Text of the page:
Discuss The Relationship Between Media And Information Technology

Sample essay topic, essay writing: Discuss The Relationship Between Media And Information Technology - 1021 words

.. the traditional television, 'broadband' is perhaps the most ominous. While cable companies have been slow to invest in costly video-on-demand technologies, the more practical route for VOD is likely to come in the form of 'streaming video' over the Internet. Advances in compressing data and sending it through high-speed cable, phone lines or satellite has now made it practical to deliver top-quality audio and video to personal computers. One particular area of success concerning the relationship between television and the Internet was during the summer with Channel 4's Big Brother series.

The series, put 10 'contestants' in their 20s and 30s, to live together for nine weeks in a purpose-built house where 24 cameras and 30 microphones recorded everything they did. At times, there were an estimated ten million viewers/voyeurs logged onto the live web broadcast of the programme. The series, broadcast simultaneously on television and on the Internet helped promote the Internet as a medium of broadcasting, something that the general public had perhaps not considered. At the moment, most people see the Internet primarily as a text and graphics medium, with the odd bit of short video footage, but what Big Brother has stressed is that this is changing: the two can be used in conjunction with one another, ultimately creating one audio and visual platform. The relationship between television and the Internet is growing stronger. Digital technology is linking television with a broader element of interactivity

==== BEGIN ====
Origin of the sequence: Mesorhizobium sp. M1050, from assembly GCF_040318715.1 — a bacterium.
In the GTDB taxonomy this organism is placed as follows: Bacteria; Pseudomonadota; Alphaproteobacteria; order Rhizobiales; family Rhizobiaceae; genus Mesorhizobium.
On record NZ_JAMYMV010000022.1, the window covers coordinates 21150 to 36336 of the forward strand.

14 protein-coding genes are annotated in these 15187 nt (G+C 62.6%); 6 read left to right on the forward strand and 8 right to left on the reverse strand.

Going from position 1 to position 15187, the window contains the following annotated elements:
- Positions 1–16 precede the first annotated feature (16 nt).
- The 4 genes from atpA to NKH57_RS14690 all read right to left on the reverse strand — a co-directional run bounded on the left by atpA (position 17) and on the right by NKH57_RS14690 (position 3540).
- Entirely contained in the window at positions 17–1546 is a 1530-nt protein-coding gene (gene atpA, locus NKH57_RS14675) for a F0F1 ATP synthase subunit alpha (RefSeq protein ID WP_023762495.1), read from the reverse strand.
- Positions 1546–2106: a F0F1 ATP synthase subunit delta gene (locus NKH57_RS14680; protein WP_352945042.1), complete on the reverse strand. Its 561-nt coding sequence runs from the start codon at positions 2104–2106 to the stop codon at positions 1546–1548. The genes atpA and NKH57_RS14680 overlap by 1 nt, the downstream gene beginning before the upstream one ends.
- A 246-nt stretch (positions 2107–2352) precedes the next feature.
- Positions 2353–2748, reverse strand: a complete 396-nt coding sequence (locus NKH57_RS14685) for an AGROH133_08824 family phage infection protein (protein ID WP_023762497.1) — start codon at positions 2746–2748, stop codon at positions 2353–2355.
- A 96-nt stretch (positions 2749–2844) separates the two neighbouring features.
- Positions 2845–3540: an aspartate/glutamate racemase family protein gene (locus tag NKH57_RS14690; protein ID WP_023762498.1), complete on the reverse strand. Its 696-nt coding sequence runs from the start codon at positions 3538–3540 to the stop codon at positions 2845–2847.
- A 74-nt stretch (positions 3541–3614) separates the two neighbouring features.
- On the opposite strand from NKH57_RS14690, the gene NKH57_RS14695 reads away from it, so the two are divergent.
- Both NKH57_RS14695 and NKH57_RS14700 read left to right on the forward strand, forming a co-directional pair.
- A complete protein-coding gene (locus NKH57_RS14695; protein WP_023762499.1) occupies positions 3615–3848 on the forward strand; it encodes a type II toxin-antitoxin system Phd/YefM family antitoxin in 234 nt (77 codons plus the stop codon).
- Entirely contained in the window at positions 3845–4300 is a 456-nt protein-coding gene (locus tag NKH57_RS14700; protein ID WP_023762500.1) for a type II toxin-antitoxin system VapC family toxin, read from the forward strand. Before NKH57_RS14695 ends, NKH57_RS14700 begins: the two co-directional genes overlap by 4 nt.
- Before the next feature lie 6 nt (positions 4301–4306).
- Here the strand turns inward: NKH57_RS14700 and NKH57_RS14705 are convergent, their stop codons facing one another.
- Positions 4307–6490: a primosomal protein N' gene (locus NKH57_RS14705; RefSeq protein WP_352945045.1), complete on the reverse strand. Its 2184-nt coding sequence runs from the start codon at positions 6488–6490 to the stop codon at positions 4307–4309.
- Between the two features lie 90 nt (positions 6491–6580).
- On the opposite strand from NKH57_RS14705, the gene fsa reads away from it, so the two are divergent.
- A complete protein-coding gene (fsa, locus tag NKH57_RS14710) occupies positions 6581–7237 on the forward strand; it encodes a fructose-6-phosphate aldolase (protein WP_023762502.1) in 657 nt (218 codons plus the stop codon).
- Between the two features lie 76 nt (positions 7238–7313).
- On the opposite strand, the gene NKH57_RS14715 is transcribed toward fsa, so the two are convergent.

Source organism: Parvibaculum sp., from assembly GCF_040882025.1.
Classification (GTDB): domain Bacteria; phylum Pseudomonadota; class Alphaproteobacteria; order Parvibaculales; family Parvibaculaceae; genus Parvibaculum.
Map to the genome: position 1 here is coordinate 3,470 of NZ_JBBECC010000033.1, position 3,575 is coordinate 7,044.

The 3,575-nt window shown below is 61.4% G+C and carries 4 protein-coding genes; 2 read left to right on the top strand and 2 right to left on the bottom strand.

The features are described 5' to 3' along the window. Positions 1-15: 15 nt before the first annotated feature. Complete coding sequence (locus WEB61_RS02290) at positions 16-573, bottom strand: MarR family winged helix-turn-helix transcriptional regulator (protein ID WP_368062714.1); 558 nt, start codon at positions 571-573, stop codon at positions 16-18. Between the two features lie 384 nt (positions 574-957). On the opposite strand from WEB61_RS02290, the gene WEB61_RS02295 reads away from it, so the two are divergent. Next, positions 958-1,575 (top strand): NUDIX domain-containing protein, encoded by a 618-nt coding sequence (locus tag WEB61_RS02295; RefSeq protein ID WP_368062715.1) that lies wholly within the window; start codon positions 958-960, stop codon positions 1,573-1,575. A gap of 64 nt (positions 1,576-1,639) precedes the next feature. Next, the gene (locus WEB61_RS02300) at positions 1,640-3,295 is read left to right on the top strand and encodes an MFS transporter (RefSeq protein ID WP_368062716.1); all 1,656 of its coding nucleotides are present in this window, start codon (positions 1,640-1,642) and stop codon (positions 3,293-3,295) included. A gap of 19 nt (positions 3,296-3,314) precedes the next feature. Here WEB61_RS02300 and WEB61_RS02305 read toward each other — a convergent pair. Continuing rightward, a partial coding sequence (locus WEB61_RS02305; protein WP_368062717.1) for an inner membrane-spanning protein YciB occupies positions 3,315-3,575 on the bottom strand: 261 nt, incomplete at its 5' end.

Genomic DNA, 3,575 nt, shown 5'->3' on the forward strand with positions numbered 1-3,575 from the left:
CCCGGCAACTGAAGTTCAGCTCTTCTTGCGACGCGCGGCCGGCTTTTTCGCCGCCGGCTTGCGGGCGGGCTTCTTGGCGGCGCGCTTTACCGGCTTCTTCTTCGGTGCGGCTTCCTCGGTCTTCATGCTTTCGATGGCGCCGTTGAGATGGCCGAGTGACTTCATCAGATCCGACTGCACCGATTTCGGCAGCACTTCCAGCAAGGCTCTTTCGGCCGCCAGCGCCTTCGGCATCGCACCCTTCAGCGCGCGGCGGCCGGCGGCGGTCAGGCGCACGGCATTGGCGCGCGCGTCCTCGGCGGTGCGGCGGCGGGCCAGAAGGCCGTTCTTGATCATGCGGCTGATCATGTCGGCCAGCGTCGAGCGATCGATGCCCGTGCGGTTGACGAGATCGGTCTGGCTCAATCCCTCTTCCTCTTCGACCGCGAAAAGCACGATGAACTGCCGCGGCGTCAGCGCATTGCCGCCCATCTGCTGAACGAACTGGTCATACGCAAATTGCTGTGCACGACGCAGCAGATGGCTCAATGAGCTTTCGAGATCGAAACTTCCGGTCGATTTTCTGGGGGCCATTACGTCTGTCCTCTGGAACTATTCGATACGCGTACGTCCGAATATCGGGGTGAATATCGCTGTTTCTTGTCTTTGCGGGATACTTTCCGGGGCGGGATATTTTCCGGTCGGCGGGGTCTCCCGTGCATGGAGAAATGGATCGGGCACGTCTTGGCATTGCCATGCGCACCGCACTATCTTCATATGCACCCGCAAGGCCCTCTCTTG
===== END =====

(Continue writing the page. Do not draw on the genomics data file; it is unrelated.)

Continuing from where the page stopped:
As broadband technology becomes more commonplace, it is easy to see how TV and Internet campaigns will merge as these media converge. One example of how this idea of convergence is being taken seriously comes from the proposed merger between America Online (AOL) and Time Warner. This merger is one of the clearest indications yet of the Web's incredible momentum. The two companies are aware that to stay ahead in their competitive sectors they must work together. The grand strategy would appear to be to provide both the transmission services and the content.

Communications and entertainment may soon be delivered via the same pipeline. It's possible that Time Warner will make its videos available via AOL or the Web someday soon. It seems to be a good example of how the relationship between Media (Time Warner) and Information Technology(AOL) is being strengthened. Other companies such as Time Warner rivals Disney are starting to realise the implications of such mergers. They fear that AOL's 23 million or so customers will now be directed straight to Time Warner pages such as CNN rather than be given the choice of visiting the Disney owned rival to CNN, ABC news8. When ISP's such as AOL start collaborating with media conglomerates such as Time Warner they are put in a position of power due to the audience numbers they can reach.